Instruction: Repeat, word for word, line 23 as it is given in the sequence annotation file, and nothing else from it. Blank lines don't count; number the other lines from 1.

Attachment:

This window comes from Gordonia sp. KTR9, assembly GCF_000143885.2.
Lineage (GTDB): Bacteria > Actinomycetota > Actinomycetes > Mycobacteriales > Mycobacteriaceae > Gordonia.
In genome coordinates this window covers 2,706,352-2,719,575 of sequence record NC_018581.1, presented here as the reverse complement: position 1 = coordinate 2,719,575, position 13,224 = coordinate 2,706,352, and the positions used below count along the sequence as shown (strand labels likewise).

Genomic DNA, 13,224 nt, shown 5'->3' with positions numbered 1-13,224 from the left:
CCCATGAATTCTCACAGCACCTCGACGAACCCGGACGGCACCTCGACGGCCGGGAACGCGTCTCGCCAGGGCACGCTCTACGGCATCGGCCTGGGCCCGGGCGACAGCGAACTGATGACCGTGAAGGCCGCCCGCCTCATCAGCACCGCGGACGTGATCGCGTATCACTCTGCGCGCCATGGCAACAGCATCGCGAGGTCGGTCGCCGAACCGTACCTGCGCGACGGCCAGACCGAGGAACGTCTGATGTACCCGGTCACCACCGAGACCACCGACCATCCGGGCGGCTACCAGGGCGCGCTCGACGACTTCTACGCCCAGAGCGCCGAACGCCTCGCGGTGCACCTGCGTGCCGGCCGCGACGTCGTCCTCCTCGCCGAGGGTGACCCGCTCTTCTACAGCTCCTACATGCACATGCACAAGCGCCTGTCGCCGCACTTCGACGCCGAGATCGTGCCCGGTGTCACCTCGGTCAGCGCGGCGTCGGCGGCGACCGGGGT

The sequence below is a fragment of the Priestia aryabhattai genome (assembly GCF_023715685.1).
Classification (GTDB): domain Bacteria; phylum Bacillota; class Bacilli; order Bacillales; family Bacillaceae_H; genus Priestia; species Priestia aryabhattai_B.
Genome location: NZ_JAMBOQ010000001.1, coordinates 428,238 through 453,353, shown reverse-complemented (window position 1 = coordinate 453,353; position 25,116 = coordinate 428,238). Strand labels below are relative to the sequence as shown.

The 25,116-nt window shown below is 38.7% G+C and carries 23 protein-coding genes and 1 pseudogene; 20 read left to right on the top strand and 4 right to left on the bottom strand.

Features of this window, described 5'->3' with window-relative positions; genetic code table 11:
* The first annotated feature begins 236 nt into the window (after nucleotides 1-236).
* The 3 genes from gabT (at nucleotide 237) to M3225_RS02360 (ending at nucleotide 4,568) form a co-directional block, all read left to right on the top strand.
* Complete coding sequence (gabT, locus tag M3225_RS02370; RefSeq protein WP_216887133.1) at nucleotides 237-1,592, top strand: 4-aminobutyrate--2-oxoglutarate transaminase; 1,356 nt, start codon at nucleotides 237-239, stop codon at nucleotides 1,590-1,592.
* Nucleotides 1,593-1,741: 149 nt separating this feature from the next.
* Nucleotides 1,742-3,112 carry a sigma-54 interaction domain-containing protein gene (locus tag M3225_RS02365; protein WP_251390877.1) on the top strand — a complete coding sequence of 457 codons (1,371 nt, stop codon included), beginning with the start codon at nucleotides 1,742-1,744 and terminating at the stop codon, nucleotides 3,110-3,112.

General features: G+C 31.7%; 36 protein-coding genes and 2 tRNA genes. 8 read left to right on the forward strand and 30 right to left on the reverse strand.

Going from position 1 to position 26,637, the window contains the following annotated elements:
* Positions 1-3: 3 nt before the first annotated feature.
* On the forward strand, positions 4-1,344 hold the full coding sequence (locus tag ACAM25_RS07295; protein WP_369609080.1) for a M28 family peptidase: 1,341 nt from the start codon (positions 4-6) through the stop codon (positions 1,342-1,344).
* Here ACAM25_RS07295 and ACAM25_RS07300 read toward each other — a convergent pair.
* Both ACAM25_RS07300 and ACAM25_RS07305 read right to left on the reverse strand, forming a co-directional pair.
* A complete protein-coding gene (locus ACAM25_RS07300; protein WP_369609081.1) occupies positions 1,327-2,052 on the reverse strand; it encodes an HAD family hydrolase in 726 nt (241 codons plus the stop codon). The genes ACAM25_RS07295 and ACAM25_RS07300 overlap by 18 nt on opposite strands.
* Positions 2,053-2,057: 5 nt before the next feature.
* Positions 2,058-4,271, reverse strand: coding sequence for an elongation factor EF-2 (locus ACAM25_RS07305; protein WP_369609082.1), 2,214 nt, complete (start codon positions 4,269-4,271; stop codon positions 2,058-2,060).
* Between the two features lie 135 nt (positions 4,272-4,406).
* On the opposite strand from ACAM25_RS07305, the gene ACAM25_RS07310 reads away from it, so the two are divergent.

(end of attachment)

* Positions 2,053-2,057: 5 nt before the next feature.